Each Friday, I’ll add a post on the blog that tries to highlight theological words from my Christian heritage. I’ll do this by taking out my copy of the Evangelical Dictionary of Theology, edited by Walter A. Elwell. I will open the book to a random page, close my eyes, and then point to a word. I will then make a short post about that word. I call this “Theological Dictionary Roulette.”
Today’s word: Perfectionism
Perfection is a Bible word, showing up in the OT and even in the Sermon on the Mount, where Jesus says,
“Be perfect as my heavenly Father is perfect.” (Matthew 5:48)
The original language of the Bible sketches a startling idea about perfection, that it has less to do with “making every free throw or ace-ing every test.” The word means, “integrity, uncalculating, sincere, simple,” values that people crave even in our modern, advanced, hyper-connected world.
In NT Greek it carries a similar meaning to telos, or “reaching an end or goal.” Perfection is about reaching a desired end, even if there are bumps along the way while we get there.
Perfectionism as a theological idea has had a checkered history. On the one hand, Christian Platonists, Monastics, and Pietists sought to follow Jesus whole-heartedly, taking the Matthew 5:48 command seriously. For the most part, this pursuit has been pure and at other times, some unneeded restrictions had been placed on the Christian life that we chuckle at now. The heart was in the right place but the application could get wonky, at times.
On the other hand, others in the Christian tradition rejected the thought of perfection, insisting that the Christian is deeply flawed, even after an experience of regeneration. Jesus command in Matthew 5:48, then, is not meant to be kept but serves as an impossible standard to remind us that we don’t measure up and that we rest on God’s sheer grace is Christ.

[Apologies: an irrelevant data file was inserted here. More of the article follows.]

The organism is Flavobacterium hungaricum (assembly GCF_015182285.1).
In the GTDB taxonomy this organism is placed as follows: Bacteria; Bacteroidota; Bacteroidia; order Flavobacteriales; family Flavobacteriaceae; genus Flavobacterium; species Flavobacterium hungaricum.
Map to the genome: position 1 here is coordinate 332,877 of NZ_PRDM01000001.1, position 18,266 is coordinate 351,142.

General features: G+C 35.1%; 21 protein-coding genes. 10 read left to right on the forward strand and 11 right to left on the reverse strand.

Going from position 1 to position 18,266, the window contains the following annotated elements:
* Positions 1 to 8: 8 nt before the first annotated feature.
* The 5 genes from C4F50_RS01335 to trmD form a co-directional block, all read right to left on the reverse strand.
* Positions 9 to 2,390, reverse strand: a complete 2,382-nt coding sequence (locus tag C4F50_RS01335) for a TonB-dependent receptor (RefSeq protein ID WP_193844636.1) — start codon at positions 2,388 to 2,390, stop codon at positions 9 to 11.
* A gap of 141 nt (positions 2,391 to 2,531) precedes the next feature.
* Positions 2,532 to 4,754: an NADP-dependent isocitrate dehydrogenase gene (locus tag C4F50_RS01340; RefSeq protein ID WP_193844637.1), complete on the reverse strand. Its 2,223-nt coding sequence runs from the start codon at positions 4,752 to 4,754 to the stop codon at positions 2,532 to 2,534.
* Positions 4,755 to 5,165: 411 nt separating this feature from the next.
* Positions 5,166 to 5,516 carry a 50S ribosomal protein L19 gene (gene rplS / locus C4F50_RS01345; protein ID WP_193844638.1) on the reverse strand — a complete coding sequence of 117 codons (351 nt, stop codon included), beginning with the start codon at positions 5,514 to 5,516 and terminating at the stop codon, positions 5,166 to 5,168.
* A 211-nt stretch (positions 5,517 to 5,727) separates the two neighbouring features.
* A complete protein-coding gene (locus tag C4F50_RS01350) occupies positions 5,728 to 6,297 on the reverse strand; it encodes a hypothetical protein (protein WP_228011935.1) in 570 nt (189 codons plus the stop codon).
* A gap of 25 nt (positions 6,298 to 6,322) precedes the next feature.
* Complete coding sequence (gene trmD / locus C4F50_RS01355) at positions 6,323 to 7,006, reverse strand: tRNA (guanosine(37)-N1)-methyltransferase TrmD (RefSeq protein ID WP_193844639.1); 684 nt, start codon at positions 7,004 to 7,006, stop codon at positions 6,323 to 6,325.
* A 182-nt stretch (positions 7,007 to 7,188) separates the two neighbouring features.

The question remains, then, is there a way to inspire a Christian to a depth with Christ without unrealistic (and helpful) demands and without insisting that the Christian is one his/her own in working out their salvation? (Phil. 2:12-13)
I have found it helpful to look at the issue of holiness/perfection with the idea of “wholeness.”
We should ask ourselves, “Am I a whole person? Would my inner and external life be congruent? Would people in every area of my life sketch a similar picture of who I am? Do I have one self or multiple selves, some of which would not get along if they had to run next to one another on the treadmills at the gym?”
The process of wholeness takes both effort from within ourselves and help from God. Don’t get me wrong, I’m not suggesting that we embrace an axiom that says, “Work as if it depends upon you, but pray as if it depends on God.” Such ideas are probably inspirational, but ultimately short-circuits itself.
I’d rather rely upon Dallas Willard’s claim, “Grace is not opposed to effort, but to earning.” For I am convinced that the grace to give the effort is first a work from God and that God delights in our thoughtful intentions of following in the way of Jesus.